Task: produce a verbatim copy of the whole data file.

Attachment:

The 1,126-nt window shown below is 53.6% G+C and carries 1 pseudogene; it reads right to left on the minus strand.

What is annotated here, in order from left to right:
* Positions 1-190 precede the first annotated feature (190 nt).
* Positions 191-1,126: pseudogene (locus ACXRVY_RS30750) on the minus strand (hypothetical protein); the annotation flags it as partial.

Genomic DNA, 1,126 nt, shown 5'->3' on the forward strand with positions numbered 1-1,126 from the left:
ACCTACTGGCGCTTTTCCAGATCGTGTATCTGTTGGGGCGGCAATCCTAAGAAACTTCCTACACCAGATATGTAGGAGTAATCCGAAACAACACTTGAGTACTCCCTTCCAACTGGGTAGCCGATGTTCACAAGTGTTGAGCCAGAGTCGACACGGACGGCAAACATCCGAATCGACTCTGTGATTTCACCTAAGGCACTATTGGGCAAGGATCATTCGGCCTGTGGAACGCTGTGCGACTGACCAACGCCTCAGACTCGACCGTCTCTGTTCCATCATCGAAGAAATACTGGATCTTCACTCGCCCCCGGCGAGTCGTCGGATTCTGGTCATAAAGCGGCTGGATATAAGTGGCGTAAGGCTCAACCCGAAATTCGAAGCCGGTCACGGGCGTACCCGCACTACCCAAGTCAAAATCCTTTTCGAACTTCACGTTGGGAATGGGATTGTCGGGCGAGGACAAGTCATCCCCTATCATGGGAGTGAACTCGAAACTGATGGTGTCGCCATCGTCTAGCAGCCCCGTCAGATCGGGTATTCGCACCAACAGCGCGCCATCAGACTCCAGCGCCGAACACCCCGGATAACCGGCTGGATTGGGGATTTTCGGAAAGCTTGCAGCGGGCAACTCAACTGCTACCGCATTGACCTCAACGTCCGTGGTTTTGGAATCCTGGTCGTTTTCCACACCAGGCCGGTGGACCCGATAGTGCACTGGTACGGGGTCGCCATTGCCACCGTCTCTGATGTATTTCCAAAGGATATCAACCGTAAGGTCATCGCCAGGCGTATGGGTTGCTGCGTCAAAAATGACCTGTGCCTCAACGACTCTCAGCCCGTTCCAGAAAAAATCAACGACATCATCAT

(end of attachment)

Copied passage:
The 1,126-nt window shown below is 53.6% G+C and carries 1 pseudogene; it reads right to left on the minus strand.

What is annotated here, in order from left to right:
* Positions 1-190 precede the first annotated feature (190 nt).
* Positions 191-1,126: pseudogene (locus ACXRVY_RS30750) on the minus strand (hypothetical protein); the annotation flags it as partial.

Genomic DNA, 1,126 nt, shown 5'->3' on the forward strand with positions numbered 1-1,126 from the left:
ACCTACTGGCGCTTTTCCAGATCGTGTATCTGTTGGGGCGGCAATCCTAAGAAACTTCCTACACCAGATATGTAGGAGTAATCCGAAACAACACTTGAGTACTCCCTTCCAACTGGGTAGCCGATGTTCACAAGTGTTGAGCCAGAGTCGACACGGACGGCAAACATCCGAATCGACTCTGTGATTTCACCTAAGGCACTATTGGGCAAGGATCATTCGGCCTGTGGAACGCTGTGCGACTGACCAACGCCTCAGACTCGACCGTCTCTGTTCCATCATCGAAGAAATACTGGATCTTCACTCGCCCCCGGCGAGTCGTCGGATTCTGGTCATAAAGCGGCTGGATATAAGTGGCGTAAGGCTCAACCCGAAATTCGAAGCCGGTCACGGGCGTACCCGCACTACCCAAGTCAAAATCCTTTTCGAACTTCACGTTGGGAATGGGATTGTCGGGCGAGGACAAGTCATCCCCTATCATGGGAGTGAACTCGAAACTGATGGTGTCGCCATCGTCTAGCAGCCCCGTCAGATCGGGTATTCGCACCAACAGCGCGCCATCAGACTCCAGCGCCGAACACCCCGGATAACCGGCTGGATTGGGGATTTTCGGAAAGCTTGCAGCGGGCAACTCAACTGCTACCGCATTGACCTCAACGTCCGTGGTTTTGGAATCCTGGTCGTTTTCCACACCAGGCCGGTGGACCCGATAGTGCACTGGTACGGGGTCGCCATTGCCACCGTCTCTGATGTATTTCCAAAGGATATCAACCGTAAGGTCATCGCCAGGCGTATGGGTTGCTGCGTCAAAAATGACCTGTGCCTCAACGACTCTCAGCCCGTTCCAGAAAAAATCAACGACATCATCAT